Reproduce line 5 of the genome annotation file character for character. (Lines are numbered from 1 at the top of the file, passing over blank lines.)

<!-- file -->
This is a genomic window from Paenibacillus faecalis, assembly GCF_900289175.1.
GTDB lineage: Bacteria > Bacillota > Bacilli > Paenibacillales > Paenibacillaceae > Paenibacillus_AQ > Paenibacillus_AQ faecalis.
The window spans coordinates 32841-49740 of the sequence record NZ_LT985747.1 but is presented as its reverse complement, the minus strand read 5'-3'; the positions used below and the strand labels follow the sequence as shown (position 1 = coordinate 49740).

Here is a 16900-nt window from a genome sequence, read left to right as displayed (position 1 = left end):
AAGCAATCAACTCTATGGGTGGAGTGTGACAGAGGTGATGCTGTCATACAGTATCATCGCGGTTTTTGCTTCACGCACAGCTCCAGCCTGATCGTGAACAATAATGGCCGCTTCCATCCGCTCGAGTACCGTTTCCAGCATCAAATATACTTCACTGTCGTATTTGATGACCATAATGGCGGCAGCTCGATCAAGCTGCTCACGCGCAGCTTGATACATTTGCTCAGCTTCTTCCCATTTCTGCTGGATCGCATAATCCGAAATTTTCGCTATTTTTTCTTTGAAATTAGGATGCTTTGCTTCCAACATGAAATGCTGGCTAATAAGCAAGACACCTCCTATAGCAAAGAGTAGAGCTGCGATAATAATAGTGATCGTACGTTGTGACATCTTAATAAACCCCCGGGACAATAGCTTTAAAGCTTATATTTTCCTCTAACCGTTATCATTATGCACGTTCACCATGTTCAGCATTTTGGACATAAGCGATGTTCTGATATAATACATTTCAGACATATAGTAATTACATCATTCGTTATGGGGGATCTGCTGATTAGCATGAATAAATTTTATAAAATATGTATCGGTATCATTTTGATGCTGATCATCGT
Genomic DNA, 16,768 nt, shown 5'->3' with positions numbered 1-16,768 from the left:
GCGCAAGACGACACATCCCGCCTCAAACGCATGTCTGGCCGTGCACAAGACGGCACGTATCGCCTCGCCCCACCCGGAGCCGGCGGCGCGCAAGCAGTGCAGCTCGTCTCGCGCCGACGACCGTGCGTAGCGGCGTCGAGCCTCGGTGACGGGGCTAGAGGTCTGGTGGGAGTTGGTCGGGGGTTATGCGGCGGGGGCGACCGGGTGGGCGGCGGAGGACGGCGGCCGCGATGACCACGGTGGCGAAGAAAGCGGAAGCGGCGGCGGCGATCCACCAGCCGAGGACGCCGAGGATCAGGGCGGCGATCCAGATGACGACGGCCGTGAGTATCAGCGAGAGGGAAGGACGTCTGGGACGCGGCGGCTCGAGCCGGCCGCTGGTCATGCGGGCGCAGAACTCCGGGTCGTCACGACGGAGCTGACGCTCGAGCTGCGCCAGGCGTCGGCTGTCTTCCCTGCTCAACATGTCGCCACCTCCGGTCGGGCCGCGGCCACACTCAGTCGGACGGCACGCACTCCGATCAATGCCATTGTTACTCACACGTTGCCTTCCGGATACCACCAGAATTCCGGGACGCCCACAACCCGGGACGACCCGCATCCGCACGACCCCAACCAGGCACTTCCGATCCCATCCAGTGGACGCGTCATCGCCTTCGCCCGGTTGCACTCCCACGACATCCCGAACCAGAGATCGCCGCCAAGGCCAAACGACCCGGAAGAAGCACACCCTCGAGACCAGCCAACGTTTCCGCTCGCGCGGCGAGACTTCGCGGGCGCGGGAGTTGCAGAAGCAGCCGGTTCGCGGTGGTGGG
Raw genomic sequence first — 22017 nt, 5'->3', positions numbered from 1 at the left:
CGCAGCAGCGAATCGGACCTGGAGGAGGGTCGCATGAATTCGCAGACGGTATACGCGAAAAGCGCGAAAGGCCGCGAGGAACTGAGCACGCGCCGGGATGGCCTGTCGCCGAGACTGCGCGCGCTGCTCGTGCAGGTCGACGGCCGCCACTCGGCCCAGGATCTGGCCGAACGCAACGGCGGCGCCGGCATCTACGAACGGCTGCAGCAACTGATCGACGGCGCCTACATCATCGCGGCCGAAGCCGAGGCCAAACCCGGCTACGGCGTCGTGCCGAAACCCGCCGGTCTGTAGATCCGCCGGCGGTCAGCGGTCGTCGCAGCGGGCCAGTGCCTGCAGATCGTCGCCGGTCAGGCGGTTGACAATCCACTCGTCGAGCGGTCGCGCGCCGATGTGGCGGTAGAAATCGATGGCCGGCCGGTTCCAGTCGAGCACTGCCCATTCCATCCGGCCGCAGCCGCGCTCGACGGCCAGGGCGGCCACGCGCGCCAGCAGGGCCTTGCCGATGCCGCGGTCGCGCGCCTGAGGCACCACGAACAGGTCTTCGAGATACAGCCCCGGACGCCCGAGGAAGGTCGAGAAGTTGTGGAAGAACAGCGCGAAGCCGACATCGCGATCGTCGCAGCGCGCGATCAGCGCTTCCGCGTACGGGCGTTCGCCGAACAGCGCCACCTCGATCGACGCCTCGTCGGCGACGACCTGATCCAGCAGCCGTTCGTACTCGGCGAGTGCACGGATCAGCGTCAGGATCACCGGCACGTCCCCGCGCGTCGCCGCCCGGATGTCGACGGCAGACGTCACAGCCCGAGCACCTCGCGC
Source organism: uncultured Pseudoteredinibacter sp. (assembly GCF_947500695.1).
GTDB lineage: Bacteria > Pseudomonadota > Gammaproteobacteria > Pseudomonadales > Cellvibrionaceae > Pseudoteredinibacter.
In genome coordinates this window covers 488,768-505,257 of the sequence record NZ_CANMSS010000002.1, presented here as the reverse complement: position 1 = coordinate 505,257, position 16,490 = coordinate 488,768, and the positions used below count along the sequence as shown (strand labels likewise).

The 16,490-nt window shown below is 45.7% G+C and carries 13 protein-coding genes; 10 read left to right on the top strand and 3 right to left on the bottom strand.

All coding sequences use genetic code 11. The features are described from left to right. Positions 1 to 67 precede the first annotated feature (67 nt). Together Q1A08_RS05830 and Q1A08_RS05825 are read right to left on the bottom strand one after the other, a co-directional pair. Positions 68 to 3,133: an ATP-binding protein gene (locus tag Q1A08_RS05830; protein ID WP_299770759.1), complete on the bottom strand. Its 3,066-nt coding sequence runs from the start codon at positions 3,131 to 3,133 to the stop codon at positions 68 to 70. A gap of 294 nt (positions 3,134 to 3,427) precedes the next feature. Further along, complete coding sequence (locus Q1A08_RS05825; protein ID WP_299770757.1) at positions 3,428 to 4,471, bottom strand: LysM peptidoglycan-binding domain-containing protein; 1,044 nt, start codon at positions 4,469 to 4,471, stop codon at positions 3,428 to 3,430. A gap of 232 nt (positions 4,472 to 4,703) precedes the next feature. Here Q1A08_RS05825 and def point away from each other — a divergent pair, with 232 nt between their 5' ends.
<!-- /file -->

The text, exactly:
AAGCAATCAACTCTATGGGTGGAGTGTGACAGAGGTGATGCTGTCATACAGTATCATCGCGGTTTTTGCTTCACGCACAGCTCCAGCCTGATCGTGAACAATAATGGCCGCTTCCATCCGCTCGAGTACCGTTTCCAGCATCAAATATACTTCACTGTCGTATTTGATGACCATAATGGCGGCAGCTCGATCAAGCTGCTCACGCGCAGCTTGATACATTTGCTCAGCTTCTTCCCATTTCTGCTGGATCGCATAATCCGAAATTTTCGCTATTTTTTCTTTGAAATTAGGATGCTTTGCTTCCAACATGAAATGCTGGCTAATAAGCAAGACACCTCCTATAGCAAAGAGTAGAGCTGCGATAATAATAGTGATCGTACGTTGTGACATCTTAATAAACCCCCGGGACAATAGCTTTAAAGCTTATATTTTCCTCTAACCGTTATCATTATGCACGTTCACCATGTTCAGCATTTTGGACATAAGCGATGTTCTGATATAATACATTTCAGACATATAGTAATTACATCATTCGTTATGGGGGATCTGCTGATTAGCATGAATAAATTTTATAAAATATGTATCGGTATCATTTTGATGCTGATCATCGT